Queensferry Crossing takes shape during 2014

Three years into construction and 2014 has provided many striking moments in the story of building the Forth estuary’s newest bridge.

Since construction began in 2011 much progress has been made in delivering the new crossing over the Forth, with the past year being the most visually striking on the project to date.

Highlights include:

  • 10 per cent of cable stayed bridge deck installed
  • Main towers rising to over 90 metres in height
  • South approach viaduct pushed out 450 metres.

  • Cabinet secretary for infrastructure Keith Brown said: “The Queensferry Crossing has really started to take its place alongside its illustrious neighbours during 2014.

    “Last December, I reported that the first sections of the south approach viaduct were ready to be launched. The viaduct is now fully assembled and has been pushed out over 450 metres, with only one further pier to cross before reaching its final full length of 543 metres.

    “Looking back it is hard now to remember when so little of the towers could be seen as they began to emerge from their foundations. Now they each stand over90 metres high really demonstrating the solid progress that has been made on the job.

    “The towers themselves passed the level of the road deck in the summer which allowed the first four sections of the bridge deck to be placed on each tower. Meaning that 10 per cent of the cable stayed steel deck has already been put in place, as we enter the final two years of the project.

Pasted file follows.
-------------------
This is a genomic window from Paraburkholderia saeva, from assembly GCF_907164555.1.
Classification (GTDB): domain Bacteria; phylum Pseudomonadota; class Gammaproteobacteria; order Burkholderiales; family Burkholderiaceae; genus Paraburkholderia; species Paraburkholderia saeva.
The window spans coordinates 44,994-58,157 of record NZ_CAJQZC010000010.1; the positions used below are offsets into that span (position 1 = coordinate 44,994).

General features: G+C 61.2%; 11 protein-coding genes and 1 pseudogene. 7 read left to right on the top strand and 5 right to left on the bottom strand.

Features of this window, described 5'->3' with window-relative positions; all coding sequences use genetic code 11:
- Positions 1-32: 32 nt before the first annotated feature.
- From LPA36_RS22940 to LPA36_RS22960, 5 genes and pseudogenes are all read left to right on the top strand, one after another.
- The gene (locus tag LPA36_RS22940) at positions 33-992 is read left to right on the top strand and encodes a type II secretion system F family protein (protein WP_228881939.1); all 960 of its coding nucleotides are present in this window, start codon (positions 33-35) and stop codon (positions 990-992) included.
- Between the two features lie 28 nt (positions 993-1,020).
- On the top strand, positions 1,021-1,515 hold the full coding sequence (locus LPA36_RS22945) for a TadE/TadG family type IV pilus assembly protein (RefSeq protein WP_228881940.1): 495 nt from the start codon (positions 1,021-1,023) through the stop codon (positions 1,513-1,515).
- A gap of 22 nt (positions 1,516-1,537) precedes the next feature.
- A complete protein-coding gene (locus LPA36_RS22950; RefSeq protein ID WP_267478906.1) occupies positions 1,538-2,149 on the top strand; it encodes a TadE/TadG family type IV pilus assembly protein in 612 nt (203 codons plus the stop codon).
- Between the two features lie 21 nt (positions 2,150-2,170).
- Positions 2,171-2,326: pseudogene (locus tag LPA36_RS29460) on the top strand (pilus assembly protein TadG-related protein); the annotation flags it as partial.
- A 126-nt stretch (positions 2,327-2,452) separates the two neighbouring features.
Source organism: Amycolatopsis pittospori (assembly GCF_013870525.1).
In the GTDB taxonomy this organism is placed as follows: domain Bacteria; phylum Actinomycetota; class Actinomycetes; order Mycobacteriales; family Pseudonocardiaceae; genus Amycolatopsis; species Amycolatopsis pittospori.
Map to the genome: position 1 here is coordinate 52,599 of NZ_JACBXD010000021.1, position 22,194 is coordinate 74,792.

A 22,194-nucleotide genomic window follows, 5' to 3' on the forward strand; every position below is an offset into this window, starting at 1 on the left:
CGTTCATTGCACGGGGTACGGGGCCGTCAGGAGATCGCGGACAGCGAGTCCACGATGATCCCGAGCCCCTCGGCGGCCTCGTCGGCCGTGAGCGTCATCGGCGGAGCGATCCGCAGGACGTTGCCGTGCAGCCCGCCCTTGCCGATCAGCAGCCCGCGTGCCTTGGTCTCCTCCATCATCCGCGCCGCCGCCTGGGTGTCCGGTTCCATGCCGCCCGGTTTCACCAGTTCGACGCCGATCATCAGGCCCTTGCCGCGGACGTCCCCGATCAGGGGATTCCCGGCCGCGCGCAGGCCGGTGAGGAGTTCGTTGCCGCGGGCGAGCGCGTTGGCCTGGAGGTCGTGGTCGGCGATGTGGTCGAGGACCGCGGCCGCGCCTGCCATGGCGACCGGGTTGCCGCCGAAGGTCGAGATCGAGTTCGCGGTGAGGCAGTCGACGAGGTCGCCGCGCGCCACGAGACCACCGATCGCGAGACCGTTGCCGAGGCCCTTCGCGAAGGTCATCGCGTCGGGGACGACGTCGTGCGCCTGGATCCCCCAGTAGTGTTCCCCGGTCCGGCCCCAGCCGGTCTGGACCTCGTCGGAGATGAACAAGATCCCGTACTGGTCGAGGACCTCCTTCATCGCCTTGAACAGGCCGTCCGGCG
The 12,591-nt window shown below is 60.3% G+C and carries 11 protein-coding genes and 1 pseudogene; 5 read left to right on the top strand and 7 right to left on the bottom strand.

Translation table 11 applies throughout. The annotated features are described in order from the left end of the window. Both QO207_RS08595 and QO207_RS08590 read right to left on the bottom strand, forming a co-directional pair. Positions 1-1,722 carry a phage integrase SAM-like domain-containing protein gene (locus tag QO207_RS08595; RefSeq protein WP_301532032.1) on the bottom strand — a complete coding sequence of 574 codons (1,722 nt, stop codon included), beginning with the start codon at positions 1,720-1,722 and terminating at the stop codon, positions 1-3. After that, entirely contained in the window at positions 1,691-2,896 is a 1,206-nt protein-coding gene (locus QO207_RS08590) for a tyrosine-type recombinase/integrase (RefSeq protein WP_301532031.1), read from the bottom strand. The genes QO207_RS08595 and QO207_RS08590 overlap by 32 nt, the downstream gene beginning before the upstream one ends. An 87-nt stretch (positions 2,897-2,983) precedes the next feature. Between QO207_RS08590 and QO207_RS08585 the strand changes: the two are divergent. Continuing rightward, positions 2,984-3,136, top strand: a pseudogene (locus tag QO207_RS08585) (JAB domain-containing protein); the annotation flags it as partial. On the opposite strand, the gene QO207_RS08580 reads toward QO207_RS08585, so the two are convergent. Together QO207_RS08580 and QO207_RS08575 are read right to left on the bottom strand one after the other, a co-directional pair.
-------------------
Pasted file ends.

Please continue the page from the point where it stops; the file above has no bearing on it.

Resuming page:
“The work of Taklift 6, a huge 125 metre tall floating crane capable of lifting 1,200 tonnes, provided another spectacular moment of engineering on this scale. In just two months the crane had put in place the temporary steel, first deck sections and the range of other equipment on each of the three main towers.

    “The progress made this year really helps everyone visualise what the final bridge will look like and demonstrates an inspiring example of civil engineering coming off the drawing board and into real life.

    “Currently around 1,200 people are employed on the project and their hard work and dedication, often in a very challenging environment is to be applauded as the project remains on schedule and as announced earlier this year by the First Minister is now £195 million under the original budget at the start of construction.”

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